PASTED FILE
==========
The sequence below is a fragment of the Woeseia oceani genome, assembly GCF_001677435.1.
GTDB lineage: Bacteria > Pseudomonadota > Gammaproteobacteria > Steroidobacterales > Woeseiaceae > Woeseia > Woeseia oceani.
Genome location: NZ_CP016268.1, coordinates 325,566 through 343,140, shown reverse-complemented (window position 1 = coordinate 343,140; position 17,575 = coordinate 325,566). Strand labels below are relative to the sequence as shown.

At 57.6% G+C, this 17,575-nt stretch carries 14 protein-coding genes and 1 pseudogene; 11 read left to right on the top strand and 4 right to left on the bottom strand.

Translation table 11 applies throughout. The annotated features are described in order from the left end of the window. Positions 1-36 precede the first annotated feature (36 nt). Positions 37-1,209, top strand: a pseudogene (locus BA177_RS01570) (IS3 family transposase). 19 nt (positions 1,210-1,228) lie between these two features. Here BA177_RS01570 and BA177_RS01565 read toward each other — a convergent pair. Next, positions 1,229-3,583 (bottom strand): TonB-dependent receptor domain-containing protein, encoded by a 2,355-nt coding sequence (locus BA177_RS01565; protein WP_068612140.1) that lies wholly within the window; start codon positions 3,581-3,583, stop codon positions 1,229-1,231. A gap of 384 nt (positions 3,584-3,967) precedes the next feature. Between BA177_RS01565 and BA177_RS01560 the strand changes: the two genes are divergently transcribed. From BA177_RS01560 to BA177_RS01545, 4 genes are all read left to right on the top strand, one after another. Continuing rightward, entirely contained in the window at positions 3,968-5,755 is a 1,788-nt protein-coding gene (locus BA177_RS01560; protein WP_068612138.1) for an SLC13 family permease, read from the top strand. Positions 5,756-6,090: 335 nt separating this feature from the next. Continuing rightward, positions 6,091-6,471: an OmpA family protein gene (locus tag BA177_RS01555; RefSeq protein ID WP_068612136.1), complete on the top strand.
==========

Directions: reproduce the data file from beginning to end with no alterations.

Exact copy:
The sequence below is a fragment of the Woeseia oceani genome, assembly GCF_001677435.1.
GTDB lineage: Bacteria > Pseudomonadota > Gammaproteobacteria > Steroidobacterales > Woeseiaceae > Woeseia > Woeseia oceani.
Genome location: NZ_CP016268.1, coordinates 325,566 through 343,140, shown reverse-complemented (window position 1 = coordinate 343,140; position 17,575 = coordinate 325,566). Strand labels below are relative to the sequence as shown.

At 57.6% G+C, this 17,575-nt stretch carries 14 protein-coding genes and 1 pseudogene; 11 read left to right on the top strand and 4 right to left on the bottom strand.

Translation table 11 applies throughout. The annotated features are described in order from the left end of the window. Positions 1-36 precede the first annotated feature (36 nt). Positions 37-1,209, top strand: a pseudogene (locus BA177_RS01570) (IS3 family transposase). 19 nt (positions 1,210-1,228) lie between these two features. Here BA177_RS01570 and BA177_RS01565 read toward each other — a convergent pair. Next, positions 1,229-3,583 (bottom strand): TonB-dependent receptor domain-containing protein, encoded by a 2,355-nt coding sequence (locus BA177_RS01565; protein WP_068612140.1) that lies wholly within the window; start codon positions 3,581-3,583, stop codon positions 1,229-1,231. A gap of 384 nt (positions 3,584-3,967) precedes the next feature. Between BA177_RS01565 and BA177_RS01560 the strand changes: the two genes are divergently transcribed. From BA177_RS01560 to BA177_RS01545, 4 genes are all read left to right on the top strand, one after another. Continuing rightward, entirely contained in the window at positions 3,968-5,755 is a 1,788-nt protein-coding gene (locus BA177_RS01560; protein WP_068612138.1) for an SLC13 family permease, read from the top strand. Positions 5,756-6,090: 335 nt separating this feature from the next. Continuing rightward, positions 6,091-6,471: an OmpA family protein gene (locus tag BA177_RS01555; RefSeq protein ID WP_068612136.1), complete on the top strand.